Fly rod is an essential piece of fly fishing equipment without which fly fishing, as we know it, would be impossible. One may describe fly rod in several ways, depending on the material it is made of, the fly line rating, the fishing technique as well as the fish one wants to catch and the length of the rod itself. Please keep in mind that you need to take into consideration all of these parameters when choosing your fly rod.
Regardless of whether you are looking for a fly rod for salmons or trouts or you want to buy a saltwater fly rod, you will have no difficulty finding something in our shop.
We offer fly rods from various manufacturers and with different parameters: Taimen, Sage, Scott, Loop, Hardy, Greys.
What fly rod Fly rods - AFTMA
AFTM rating refers to the type of fly line that a given fly rod should be used with. The rating itself was created to describe the weight of the lines and specifies the weight of the first ten yards of the line. This parameter is provided for all fly rods. Based on the rating we can group fly rods into the following types: Ultralight fly rods - from AFTM 000 to 2, light - from 3 to 4 AFTM, universal from 5 to 6 AFTM, strong from 7 to 9 AFTM, very strong - above 9 AFTM. Fly rods - material used
Nowadays, the most popular on the market are fly rods made of graphite. Sometimes you can encounter fly rods that are made of composite combining graphite with another material - such designs are rare, though. You may also come across tonkin fly rods which are made from glued bamboo canes) or fiberglass rods. Fly rods - action - range - speeds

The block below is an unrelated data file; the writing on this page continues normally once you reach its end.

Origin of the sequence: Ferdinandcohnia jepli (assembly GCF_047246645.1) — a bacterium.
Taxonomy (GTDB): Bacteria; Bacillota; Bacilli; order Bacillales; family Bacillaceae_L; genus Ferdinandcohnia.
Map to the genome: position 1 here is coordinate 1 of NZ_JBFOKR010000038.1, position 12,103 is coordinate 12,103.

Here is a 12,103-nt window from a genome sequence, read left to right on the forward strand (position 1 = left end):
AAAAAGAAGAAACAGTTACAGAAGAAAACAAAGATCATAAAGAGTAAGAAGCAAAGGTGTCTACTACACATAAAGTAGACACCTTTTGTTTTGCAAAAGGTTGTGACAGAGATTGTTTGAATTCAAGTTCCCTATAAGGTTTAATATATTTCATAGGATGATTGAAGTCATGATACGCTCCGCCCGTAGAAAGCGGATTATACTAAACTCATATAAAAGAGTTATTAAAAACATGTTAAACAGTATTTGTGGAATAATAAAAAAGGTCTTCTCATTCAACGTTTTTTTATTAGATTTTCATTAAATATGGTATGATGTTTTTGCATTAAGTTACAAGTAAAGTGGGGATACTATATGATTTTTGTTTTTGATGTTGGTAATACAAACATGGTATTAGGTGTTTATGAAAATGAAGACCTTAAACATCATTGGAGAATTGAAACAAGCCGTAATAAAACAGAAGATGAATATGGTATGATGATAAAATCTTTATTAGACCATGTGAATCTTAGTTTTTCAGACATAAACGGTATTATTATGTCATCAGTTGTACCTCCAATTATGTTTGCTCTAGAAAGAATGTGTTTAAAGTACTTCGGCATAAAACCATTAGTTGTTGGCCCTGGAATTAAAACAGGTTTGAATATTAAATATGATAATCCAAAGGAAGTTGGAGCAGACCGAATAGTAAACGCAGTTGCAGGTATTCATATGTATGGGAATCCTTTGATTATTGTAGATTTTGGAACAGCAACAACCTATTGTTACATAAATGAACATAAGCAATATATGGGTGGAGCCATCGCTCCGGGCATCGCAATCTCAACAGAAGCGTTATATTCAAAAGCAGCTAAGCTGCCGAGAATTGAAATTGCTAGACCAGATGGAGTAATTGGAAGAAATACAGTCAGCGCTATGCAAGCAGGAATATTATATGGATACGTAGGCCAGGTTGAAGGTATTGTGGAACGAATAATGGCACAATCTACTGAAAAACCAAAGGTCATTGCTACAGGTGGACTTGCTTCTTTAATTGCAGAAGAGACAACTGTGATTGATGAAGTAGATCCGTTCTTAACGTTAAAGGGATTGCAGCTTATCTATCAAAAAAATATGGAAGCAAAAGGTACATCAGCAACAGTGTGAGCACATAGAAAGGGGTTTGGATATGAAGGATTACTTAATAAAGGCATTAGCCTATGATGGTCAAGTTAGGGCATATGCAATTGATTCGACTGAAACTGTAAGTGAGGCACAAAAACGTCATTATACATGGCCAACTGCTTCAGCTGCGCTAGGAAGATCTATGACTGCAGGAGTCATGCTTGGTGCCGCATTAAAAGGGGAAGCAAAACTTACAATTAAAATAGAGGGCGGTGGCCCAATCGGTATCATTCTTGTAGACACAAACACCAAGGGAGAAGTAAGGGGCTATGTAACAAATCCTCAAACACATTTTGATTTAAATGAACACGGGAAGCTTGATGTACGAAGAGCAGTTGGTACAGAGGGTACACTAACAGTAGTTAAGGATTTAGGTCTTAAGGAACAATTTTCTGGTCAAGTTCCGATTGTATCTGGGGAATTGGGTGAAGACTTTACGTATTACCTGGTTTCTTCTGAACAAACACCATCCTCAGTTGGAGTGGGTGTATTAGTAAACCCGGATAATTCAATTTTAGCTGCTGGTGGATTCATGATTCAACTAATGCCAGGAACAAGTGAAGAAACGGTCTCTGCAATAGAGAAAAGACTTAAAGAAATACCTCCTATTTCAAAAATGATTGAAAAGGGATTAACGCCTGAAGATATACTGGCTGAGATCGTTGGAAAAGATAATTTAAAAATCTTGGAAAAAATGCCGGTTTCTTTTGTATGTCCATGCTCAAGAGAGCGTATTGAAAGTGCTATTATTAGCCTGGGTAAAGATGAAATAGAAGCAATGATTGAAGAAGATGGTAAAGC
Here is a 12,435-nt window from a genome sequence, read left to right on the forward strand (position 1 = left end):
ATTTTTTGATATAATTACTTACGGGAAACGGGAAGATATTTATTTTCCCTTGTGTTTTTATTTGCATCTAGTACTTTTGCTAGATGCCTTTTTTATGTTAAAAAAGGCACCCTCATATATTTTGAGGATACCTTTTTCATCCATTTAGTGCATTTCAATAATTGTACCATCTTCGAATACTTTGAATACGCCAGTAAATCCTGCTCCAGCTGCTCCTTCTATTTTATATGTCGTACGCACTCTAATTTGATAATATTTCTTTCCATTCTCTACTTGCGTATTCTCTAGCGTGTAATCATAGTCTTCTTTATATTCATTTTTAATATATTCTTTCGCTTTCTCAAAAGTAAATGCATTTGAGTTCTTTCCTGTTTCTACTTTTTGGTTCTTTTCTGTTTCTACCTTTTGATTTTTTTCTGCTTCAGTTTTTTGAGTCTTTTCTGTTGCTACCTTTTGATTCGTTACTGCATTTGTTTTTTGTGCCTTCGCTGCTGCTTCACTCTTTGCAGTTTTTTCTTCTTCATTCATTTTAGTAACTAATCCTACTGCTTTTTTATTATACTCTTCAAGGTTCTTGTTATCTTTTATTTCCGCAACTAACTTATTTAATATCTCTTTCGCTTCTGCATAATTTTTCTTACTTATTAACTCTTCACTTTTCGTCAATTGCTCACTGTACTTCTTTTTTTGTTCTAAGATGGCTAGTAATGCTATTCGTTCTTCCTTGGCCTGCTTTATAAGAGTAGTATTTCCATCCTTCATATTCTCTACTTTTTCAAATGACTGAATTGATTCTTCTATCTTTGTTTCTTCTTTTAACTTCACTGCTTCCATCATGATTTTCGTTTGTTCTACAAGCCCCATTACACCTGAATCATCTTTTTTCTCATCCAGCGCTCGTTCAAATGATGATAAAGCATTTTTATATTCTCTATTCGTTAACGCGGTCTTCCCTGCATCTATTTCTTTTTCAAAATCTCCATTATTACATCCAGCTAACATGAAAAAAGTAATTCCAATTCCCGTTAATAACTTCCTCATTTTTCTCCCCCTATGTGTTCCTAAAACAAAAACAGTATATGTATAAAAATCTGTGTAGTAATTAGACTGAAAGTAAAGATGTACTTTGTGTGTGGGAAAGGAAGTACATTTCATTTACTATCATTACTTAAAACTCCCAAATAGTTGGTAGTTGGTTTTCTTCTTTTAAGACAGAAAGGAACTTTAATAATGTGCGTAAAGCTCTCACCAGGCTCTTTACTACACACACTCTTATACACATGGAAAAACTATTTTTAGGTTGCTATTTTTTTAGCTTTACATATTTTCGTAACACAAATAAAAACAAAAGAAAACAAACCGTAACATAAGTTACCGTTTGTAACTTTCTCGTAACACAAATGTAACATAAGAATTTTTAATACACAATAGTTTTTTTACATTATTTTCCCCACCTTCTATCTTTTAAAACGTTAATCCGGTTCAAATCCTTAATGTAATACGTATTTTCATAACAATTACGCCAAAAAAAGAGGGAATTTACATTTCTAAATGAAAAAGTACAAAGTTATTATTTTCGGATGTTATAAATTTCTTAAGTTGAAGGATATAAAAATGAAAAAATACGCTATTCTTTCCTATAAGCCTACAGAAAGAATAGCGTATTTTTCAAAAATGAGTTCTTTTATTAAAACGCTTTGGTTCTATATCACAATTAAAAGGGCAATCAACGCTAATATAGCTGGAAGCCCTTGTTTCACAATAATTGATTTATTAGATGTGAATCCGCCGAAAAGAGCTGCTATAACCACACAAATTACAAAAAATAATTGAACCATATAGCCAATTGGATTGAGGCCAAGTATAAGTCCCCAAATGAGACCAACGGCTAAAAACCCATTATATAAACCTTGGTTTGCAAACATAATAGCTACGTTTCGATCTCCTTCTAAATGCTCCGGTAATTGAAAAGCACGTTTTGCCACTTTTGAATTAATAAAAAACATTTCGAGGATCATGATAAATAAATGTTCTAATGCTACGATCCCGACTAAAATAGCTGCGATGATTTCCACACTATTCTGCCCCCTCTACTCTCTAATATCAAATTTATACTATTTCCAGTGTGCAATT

When it comes to action, fly rods can be divided into a few groups: slow, medium and fast rods, as well as the intermediate speeds. Fly rod manufacturers attain fly rod speeds basically in two ways: on one hand through an appropriate blank taper - i.e. wider handle means a faster rod: on the other hand - through usage of a material with specific elasticity. In general, the more elastic the graphite is, the faster the rod is. Of course, modern high-modulus fly rods may have slower action – such rods are very slim (thin) at the handle. Likewise, low-modulus rods can be relatively fast – the difference, though, lies in the shot dynamics.
When it comes to fly rod action, it is generally assumed that fishermen should choose their rod based on the pace of shots that they prefer. Fly rods - fishing techniques
Dry fly rods - usually slow action up to medium fast rods with 2-5 AFTM ratings, 7-9 feet long. The standard is a rod with rating 4 and the length of 8’6”.
Nymph and wet fly rods - typically medium to fast action, 4-6 AFTM rating, 8’6”-9’6” long
Short nymph rods - usually medium fast to ultrafast action, 9-10 feet long. For French technique - as long as 11”6” in 2-5 AFTMA rating. The standard is 9’6” rod in rating 4, and for French technique - 11’ in rating 3.
Streamer fly rod - action similar to nymph fly rods whereas the length - from 9’ to 9’6” in ratings 6 to 7 for trout, 8 to 10’ for pike and taimen.
Saltwater fly rods – usually fast action, not longer than 9 feet in 8-16 AFTM rating. The standard – bonefish: 9’ in rating 8 or 9, tarpon: 9’ in rating 10-12, marlin and sailfish: 8’ to 9’ in rating 14-16. Two-handed salmon fly rods – action usually from medium to fast for lengths of 12’6 to 16’ and AFTM ratings of 8 to 12. There are essentially two standards: one is salmon fly rods in rating 9 and the length of 13 to 14 feet and the other, which is more popular: 15’ for 10-size fly line. It is common practice that if one uses shooting heads, the rod should have fast action. Fly rods – river size – one usually uses shorter rods when fishing on smaller rivers, whereas on bigger rivers or lakes longer rods are used.
Fly rods – all-purpose
. Universal fly rod is generally considered to be #5 with the length of 9’ for lightweight fishing and #8 with the length of 9’ for heavy fishing.